Meghalaya border is just 16 Kms. from the Guwahati Railway station.
proper signs will greet you to inform that the state of Meghalaya
has started but instead, nice roads with steady incline and
forest on both sides will.
You will be amazed to see everything around you change in
just a span of one Kilometer.
The ride from here onwards gets better and better, roads keep
on taking you up to a higher altitude, with small huts made
of bamboo and curious locals peeping out from the windows.
Meghalaya is not called Adobe of Clouds and Land of Rain
Clouds without a reason; all throughout the ride the clouds
offer a kaleidoscope view of the mountain ranges.
20 kms. before Shillong, capital of Meghalaya is Umian lake,
amidst the beautiful surrounding are the huge hoardings welcoming
you to the state, letting you know the history, culture and
places of interest, all put up by the Tourism Ministry of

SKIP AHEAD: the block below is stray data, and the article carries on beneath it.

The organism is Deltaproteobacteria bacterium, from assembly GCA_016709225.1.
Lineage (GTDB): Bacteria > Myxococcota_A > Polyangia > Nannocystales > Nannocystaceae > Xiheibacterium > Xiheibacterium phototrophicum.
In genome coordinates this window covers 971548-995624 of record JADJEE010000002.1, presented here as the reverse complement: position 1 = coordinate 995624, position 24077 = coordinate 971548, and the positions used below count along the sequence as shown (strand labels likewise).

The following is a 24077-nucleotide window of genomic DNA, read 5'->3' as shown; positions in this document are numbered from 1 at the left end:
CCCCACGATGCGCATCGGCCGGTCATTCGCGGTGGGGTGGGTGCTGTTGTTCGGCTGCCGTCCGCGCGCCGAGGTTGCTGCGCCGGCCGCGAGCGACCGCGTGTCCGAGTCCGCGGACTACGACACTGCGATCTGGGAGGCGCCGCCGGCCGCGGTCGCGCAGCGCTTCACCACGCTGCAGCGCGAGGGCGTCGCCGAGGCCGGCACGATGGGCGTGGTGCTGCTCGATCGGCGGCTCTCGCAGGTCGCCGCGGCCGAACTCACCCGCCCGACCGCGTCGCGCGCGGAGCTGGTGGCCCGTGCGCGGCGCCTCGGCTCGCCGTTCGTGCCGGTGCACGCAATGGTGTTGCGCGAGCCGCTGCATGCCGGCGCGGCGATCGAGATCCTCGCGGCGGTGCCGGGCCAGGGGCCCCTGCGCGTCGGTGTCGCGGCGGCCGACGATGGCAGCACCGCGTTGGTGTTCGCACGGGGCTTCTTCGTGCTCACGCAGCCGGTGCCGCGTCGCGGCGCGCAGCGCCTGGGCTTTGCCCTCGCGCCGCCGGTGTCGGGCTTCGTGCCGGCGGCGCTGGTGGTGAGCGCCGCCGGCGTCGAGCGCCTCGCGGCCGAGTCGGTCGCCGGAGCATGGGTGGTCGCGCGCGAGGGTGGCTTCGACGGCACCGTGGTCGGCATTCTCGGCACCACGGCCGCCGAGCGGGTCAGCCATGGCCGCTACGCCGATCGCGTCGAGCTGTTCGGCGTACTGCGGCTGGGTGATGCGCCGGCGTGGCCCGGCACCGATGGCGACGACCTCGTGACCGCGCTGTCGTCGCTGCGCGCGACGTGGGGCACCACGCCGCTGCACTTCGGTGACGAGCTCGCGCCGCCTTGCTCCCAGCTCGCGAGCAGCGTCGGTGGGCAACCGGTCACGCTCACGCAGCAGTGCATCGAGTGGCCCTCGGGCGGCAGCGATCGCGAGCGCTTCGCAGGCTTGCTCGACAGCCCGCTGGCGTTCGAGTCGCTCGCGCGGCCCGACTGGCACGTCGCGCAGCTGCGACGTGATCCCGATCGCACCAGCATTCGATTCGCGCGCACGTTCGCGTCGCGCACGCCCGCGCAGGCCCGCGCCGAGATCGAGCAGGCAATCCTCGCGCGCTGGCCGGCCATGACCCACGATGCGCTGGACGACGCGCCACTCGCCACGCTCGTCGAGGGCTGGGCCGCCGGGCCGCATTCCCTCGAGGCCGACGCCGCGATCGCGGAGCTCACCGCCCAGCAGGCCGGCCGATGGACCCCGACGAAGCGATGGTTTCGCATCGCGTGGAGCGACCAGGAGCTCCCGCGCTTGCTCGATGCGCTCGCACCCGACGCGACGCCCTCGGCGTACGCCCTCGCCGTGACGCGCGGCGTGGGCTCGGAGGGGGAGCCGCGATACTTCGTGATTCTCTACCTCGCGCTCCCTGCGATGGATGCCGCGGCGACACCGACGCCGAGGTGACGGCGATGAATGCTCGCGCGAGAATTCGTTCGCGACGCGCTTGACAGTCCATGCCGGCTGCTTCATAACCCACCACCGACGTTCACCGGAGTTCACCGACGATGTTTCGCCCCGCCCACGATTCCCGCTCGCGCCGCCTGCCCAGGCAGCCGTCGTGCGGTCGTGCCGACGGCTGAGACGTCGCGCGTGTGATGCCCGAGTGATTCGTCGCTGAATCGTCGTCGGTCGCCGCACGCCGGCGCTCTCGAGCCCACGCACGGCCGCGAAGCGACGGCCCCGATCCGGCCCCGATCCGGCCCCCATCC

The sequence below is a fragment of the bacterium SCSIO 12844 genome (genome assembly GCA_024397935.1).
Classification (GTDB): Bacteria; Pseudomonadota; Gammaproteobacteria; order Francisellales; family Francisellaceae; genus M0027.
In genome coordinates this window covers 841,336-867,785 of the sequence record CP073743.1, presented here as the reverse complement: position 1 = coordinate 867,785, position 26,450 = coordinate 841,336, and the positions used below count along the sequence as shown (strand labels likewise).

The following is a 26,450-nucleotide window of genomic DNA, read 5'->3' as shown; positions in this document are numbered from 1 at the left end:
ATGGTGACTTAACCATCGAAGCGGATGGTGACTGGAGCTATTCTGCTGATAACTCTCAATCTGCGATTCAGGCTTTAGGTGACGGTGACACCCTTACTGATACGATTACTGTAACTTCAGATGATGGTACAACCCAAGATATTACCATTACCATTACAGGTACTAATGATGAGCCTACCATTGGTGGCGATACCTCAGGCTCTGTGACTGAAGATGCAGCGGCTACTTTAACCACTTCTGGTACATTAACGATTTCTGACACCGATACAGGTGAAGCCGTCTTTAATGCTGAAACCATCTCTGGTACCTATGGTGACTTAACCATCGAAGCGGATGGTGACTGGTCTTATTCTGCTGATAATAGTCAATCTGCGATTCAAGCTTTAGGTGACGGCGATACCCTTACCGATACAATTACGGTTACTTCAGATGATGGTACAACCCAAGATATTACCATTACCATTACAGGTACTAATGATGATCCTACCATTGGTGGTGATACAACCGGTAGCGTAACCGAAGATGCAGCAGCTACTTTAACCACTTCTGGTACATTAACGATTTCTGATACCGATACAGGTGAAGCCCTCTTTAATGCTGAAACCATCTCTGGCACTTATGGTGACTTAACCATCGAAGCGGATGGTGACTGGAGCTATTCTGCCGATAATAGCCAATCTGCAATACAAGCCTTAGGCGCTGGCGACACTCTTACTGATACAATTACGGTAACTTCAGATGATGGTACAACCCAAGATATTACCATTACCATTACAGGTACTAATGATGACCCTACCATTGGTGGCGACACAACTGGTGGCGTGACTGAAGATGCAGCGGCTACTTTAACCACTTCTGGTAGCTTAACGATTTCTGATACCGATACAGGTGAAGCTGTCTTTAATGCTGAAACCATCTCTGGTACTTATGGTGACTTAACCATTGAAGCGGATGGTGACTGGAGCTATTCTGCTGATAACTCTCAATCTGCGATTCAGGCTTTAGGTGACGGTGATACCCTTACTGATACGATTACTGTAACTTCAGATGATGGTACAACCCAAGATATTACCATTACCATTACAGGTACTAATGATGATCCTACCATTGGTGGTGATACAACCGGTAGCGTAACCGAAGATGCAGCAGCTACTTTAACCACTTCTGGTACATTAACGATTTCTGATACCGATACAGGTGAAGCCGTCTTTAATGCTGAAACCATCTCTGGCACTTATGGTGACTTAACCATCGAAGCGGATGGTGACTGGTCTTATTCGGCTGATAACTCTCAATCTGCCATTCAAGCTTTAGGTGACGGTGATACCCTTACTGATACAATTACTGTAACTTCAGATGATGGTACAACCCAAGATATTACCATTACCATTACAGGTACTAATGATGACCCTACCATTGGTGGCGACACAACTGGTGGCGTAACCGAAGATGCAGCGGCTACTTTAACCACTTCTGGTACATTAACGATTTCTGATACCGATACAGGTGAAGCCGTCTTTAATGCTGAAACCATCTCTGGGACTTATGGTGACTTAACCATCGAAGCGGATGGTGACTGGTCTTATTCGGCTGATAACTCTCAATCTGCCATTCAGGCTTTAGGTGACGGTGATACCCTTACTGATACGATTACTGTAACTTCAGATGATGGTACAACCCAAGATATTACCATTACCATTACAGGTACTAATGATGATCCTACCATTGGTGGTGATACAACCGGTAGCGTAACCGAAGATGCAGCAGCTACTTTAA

this region is still in turmoil for it's slow economic growth
and traveling in the night is still not advisable, even though
it is now considered the safest state in the North East after
Arunachal Pradesh. But it was nice to see the government realizing
that tourism can boost the growth of the state and hence going
all out to make you feel at home.
Ride from the Umian Lake gets steeper giving a bird's eye
view of the lake below, as we moved up temperatures went down.
At Shillong the temperature was freezing 11 degrees that too
in the month of March, which is Summer time in India.
Streets in Shillong are narrow with lot of one ways making
parking a big problem.
Shillong will remind one of Shimla (Capital of Himachal Pradesh,
a Northern State of India), old colonial style architecture
and lots of churches.
Shillong is more of a hill station than a city, stay here
is pleasant, but unlike Guwahati there are no ATM facilities
and hotels are very expensive.
Meghalaya is home to three tribes, Jainti (the smallest community)
Garo, which inhabits the western side of the state, and Khasi's,
which inhabitate the eastern side.
The tribes follow matrilineal society, the property is passed
on to females rather than males, the tribal palace we went
to had a Queen, but her husband was not addressed as King,
instead he was called Chief.